Cluster Munition Ban Policy

Last updated: 04 September 2020

Ten-Year Review: State Party Guinea ratified the convention on 21 October 2014 and has participated in some of the convention’s meetings, but not since 2016.

Guinea is not known to have ever used, produced, or exported cluster munitions, but it is believed to stockpile them. Guinea must provide an initial transparency report for the convention to formally indicate if it possesses a stockpile and, if so, disclose information on the types and quantities to be destroyed.


The Republic of Guinea signed the Convention on Cluster Munitions on 3 December 2008, ratified on 21 October 2014, and the convention entered into force for the country on 1 April 2015.

Guinea has not indicated if it plans to enact national implementation legislation for the convention.

As of August 2020, Guinea had not submitted its initial Article 7 transparency report for the convention, which was originally due by 30 September 2015. Timely submission of the report is a legal obligation, but Guinea has not indicated when it will provide it.

Guinea participated in the Oslo Process that created the convention, including the Dublin negotiations in May 2008, where it joined in the consensus adoption of the convention.[1]

Guinea has attended some meetings of the convention, including the First Review Conference in Dubrovnik, Croatia in September 2015.[2] It was invited to, but did not attend, the convention’s Ninth Meeting of States Parties in September 2019.

Guinea was absent from the vote on a UN General Assembly (UNGA) resolution urging universalization and implementation of the Convention on Cluster Munitions in December 2019.[3] Previously, in 2015–2018, Guinea voted in favor of the annual UNGA resolution promoting the convention.

Guinea has not elaborated its views on certain important issues relating to its interpretation and implementation of the convention, including the prohibition on assistance, transit, foreign stockpiling, and investment in production of cluster munitions.

Guinea is a State Party to the Mine Ban Treaty. It is not party to the Convention on Conventional Weapons.

Use, production, transfer, and stockpiling

Guinea is not known to have used, produced, or exported cluster munitions.

Guinea imported cluster munitions and is believed to currently possess a stockpile. Moldova has reported that it transferred 860 9M27K cluster munition rockets, each containing 30 fragmentation submunitions, to Guinea in the year 2000 for use in its 220mm Uragan multi-barrel rocket launchers.[4]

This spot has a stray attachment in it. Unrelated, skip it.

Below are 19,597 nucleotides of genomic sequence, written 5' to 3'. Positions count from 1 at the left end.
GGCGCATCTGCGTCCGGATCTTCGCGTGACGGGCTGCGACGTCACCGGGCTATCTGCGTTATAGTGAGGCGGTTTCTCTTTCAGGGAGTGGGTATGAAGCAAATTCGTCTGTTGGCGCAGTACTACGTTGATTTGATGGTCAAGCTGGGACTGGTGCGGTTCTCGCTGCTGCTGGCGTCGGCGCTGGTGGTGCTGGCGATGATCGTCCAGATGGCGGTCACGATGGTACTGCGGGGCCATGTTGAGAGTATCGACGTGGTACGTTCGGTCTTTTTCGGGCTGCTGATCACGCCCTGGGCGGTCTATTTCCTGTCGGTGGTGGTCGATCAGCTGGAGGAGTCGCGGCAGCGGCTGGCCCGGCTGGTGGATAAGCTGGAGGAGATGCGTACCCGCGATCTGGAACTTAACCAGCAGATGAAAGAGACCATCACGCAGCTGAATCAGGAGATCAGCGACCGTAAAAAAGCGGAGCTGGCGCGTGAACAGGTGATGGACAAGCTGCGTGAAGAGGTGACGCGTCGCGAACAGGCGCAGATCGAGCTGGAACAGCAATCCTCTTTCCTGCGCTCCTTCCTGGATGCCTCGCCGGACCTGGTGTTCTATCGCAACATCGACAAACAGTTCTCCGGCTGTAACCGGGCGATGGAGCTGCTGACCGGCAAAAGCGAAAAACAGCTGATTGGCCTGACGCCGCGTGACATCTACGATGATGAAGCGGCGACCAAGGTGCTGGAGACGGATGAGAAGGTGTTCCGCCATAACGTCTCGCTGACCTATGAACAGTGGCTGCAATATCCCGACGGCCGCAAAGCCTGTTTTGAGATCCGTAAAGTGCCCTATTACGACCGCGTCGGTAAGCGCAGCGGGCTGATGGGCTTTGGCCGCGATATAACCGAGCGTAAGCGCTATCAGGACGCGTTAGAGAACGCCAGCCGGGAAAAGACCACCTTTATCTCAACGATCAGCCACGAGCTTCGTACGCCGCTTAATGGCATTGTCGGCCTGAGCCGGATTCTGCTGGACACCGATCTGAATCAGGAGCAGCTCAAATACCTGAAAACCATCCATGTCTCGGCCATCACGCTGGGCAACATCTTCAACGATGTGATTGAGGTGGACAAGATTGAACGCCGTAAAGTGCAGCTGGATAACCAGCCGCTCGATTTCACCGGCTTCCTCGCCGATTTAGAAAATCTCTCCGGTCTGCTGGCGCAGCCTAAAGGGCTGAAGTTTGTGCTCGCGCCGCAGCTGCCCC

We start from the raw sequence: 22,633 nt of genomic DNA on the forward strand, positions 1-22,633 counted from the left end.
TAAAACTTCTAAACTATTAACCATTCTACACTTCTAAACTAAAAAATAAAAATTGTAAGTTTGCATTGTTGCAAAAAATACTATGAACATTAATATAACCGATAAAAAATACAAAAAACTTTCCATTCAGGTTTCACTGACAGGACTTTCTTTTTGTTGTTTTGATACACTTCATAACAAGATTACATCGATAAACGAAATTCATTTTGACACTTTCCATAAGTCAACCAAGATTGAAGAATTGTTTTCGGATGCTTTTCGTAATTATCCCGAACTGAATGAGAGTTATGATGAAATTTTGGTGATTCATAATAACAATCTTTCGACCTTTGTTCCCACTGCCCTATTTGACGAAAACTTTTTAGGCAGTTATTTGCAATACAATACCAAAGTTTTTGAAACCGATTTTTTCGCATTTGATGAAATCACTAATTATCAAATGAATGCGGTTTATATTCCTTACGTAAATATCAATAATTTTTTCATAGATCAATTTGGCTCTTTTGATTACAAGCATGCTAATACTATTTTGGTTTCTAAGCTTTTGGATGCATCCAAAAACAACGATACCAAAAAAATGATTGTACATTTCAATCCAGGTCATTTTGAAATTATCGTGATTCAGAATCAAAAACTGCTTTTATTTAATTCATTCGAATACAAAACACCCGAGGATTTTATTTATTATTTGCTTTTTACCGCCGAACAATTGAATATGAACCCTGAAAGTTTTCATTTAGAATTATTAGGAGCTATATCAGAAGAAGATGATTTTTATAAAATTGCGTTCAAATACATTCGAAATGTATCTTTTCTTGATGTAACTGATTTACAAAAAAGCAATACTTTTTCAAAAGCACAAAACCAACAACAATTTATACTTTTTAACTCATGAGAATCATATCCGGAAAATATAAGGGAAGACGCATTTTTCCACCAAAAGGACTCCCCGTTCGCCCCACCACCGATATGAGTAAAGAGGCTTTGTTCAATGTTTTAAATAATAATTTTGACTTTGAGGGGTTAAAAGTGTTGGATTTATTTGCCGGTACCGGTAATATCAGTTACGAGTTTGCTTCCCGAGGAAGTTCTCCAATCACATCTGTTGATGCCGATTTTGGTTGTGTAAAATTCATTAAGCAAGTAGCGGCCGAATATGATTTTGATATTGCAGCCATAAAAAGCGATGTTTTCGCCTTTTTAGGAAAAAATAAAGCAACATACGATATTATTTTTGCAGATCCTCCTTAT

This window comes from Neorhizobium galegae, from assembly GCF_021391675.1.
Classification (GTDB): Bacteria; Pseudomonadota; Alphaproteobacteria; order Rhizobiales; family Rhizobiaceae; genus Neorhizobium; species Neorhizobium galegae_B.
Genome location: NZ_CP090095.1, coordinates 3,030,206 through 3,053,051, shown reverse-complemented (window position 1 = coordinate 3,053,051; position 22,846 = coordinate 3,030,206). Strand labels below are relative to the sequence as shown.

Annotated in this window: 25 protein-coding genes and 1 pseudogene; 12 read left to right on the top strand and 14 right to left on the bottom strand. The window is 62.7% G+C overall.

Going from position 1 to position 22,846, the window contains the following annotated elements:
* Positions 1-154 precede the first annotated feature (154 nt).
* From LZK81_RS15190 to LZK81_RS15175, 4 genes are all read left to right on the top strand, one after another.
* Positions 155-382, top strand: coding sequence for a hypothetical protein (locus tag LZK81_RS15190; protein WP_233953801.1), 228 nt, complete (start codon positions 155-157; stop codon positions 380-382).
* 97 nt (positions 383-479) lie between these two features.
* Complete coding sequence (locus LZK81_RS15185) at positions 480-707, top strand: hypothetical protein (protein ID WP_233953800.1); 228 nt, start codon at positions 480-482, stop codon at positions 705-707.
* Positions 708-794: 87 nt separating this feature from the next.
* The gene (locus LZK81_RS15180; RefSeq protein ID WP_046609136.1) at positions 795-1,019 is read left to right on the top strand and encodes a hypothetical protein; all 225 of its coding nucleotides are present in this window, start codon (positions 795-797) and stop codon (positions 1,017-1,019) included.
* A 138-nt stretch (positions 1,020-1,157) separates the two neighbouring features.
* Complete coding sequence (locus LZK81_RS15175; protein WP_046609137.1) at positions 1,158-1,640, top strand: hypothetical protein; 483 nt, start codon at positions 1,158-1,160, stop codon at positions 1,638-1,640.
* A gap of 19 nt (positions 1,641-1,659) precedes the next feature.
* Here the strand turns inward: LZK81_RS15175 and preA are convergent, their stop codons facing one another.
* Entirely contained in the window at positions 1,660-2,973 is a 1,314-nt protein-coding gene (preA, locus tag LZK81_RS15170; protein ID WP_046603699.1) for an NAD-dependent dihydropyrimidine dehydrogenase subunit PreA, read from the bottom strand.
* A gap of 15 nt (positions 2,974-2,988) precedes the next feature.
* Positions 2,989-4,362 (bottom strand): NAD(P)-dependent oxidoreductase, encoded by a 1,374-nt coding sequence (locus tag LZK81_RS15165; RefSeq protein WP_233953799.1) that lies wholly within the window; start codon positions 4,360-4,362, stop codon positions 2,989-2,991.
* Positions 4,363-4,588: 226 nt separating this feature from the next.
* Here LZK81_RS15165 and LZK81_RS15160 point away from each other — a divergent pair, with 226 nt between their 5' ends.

Guinea must provide an transparency report, for the convention to confirm if it possesses cluster munition stocks. If it does, Guinea is obligated to ensure their destruction as soon as possible and no later than 1 April 2023.

Guinea has not indicated if it intends to retain cluster munitions for research and training purposes.

[1] For details on Guinea’s cluster munition policy and practice up to early 2009, see Human Rights Watch (HRW) and Landmine Action, Banning Cluster Munitions: Government Policy and Practice (Ottawa: Mines Action Canada, May 2009), p. 86.

[2] Guinea attended the convention’s Meetings of States Parties in 2010–2011, and 2016.

[3]Implementation of the Convention on Cluster Munitions,” UNGA Resolution 74/62, 12 December 2019.

[4] Submission of the Republic of Moldova, UN Register of Conventional Arms, Report for Calendar Year 2000, 30 May 2001.

Mine Ban Policy

Last updated: 18 December 2019


The Republic of Guinea signed the Mine Ban Treaty on 4 December 1997 and ratified it on 8 October 1998, becoming a State Party on 1 April 1999. Guinea has not enacted new legislation specifically to implement the Mine Ban Treaty.

Guinea occasionally attends meetings of the treaty, most recently the Fifteenth Meeting of States Parties in Santiago in November–December 2016, and prior to that the Eleventh Meeting of States Parties in Cambodia in November–December 2011. On 24 June 2004, Guinea submitted its initial Mine Ban Treaty Article 7 report, which was due 28 September 1999, but it has not submitted subsequent annual reports.

Guinea is not party to the Convention on Conventional Weapons. Guinea is party to the Convention on Cluster Munitions.

Production, use, transfer, stockpiling

Guinea has never used, produced, or exported antipersonnel mines. Guinea completed destruction of its stockpile of 3,174 antipersonnel mines in November 2003 and did not retain any mines for research or training purposes.

Guinea is not mine-affected but areas near the border with Sierra Leone are contaminated by unexploded ordnance.